They’re being dubbed as more influential than Millennials and have an estimated spending power of £109 billion – so how are digital designers upping their game to grab the attention of the all-powerful Gen Z?
Following in-depth research into the wants, needs and very unique habits of the UK’s Gen Z market, and successfully rebranding established brands to appeal to this hyper-connected audience, Andy Culbert from digital-first design agency MERó shares his five key take-outs of designing for Gen Z.
It’s all change again for the digital design industry working with brands that need to appeal to the two billion ‘Gen Z-ers’ worldwide - a generation of digital natives who could pinch and swipe before they learned to talk and who are now entering the workforce. For some brands, digital design that worked, even for Millenials, is now obsolete. Generation Z is demanding a different approach.
1. Create empowering, explorative design for a self-reliant generation
Our own research into this audience supports other industry findings that they have a strong level of self-direction. Having held the answer to almost any question in the palm of their hands from the day they were born, they’re able to find whatever they want without the help of intermediaries. Self-reliant and innovators – they’re fuelled by their experiences (good or bad) and able to affect change through the digital spaces they occupy.
Design is therefore ‘empowering’ for this audience; and design presented in such a way, as to encourage personal growth and the capacity to shape their surroundings, clearly resonates with them.
Because they’re innovative ‘unique-seekers’, Gen Z is also a cohort that pushes boundaries. This can be really exciting for designers. Imagery can be experimental, colours - confident and clashing – they even have their own colour, Gen Z yellow.
There’s scope to exploit the ‘unexpected’ through design; a concept we explored during a recent rebrand of online beauty destination, Beauty Bay. In the developmental phase, we found a bold, challenger proposition of ‘Breaking the Rules’ resonated most with the fearless and experimental Gen Z audience. The aim was to challenge the traditional idea of what a beauty brand should look like and seeing how far we could push the idea was all part of the fun.
Our experience with Gen Z on this project also proved that it’s not just about pictures – key words need to form part of the brand guidelines to peak their curiosity.
And another strong theory worked: if it demands your attention, it will do the same for Gen Z, cutting through their cluttered digital landscape.
But designing for Gen Z is not just about making things look appealing – it must be about how a brand allows them to live their lives with efficiency. Digital design that delivers a slick online experience is the only way to engender their loyalty. Design needs to be as digitally intuitive as they are. Similarly, design without function does not cut it with this audience.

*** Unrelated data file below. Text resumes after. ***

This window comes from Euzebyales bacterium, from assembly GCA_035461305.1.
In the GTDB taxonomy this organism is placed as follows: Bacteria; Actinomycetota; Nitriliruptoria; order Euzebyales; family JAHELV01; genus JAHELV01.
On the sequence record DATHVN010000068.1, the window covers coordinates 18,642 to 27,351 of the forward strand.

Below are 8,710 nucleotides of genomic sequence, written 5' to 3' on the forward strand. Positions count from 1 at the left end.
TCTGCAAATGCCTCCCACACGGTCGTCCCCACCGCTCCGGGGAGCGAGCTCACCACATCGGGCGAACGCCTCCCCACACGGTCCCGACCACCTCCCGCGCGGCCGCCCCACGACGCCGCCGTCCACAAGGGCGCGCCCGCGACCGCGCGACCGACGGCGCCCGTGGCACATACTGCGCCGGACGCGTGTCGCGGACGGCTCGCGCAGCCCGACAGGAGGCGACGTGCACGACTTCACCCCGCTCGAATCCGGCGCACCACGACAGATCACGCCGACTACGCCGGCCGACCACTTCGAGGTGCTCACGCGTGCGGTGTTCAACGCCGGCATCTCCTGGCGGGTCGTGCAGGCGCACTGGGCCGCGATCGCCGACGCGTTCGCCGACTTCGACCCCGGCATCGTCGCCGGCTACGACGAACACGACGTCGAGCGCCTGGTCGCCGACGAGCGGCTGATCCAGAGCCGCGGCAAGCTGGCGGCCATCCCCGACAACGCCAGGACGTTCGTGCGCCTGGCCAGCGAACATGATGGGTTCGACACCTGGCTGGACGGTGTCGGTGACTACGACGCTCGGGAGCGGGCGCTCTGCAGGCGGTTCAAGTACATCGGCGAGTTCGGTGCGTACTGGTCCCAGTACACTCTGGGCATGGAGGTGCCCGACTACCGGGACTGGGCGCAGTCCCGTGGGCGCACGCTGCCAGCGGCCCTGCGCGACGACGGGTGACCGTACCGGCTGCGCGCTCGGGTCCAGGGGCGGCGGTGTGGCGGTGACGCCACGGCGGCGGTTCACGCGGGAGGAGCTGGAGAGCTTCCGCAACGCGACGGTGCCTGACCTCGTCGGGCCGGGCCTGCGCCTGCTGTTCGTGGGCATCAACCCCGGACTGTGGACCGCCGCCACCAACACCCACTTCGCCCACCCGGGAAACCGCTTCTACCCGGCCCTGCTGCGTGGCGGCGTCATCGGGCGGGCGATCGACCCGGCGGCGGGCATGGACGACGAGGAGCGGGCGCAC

Content needs to translate from online to offline and across all social channels. All content needs to be scalable, and, often overlooked, even ensuring fonts are available for digital and legible on mobile is a must. Ensure designs work in the smallest of digital spaces first then scale them upwards and outwards – not forgetting that creative often still needs to work offline.
2. A need for flexible branding
Gen Z want to align themselves with people, brands and causes that reflect their desired identities – that they self-control through social channels and online personas.
Sounds easy, but bear in mind that everything is fluid in the world of Gen Z. Research has shown that this generation is open-minded and diverse, but identity is dynamic. There is often no defined snapshot of a Gen Z ‘personality’, they don’t see themselves as occupying one over-riding defined role or trait.
Brand identities are of course created at a moment in time and are created to deliver consistency. But this means they (can) date easily – particularly when competing against the almost daily influx of fresh new brands designed more recently for a new generation’s needs – thus grabbing their attention. A brand created less than five years ago can feel very dated now. This doesn’t mean that all brands need to totally reinvent themselves and their identities, but it can mean branding needs to be refreshed more frequently.
Brand flexibility is now needed to stay ahead. Implementing a brand refresh, with a flexible system to stay current to the ever-changing Gen Z consumer, involves keeping a consistent brand identity, deep rooted in the brand’s values, but one that’s supported with a set of regularly updated brand guidelines that can flex with current trends and channels.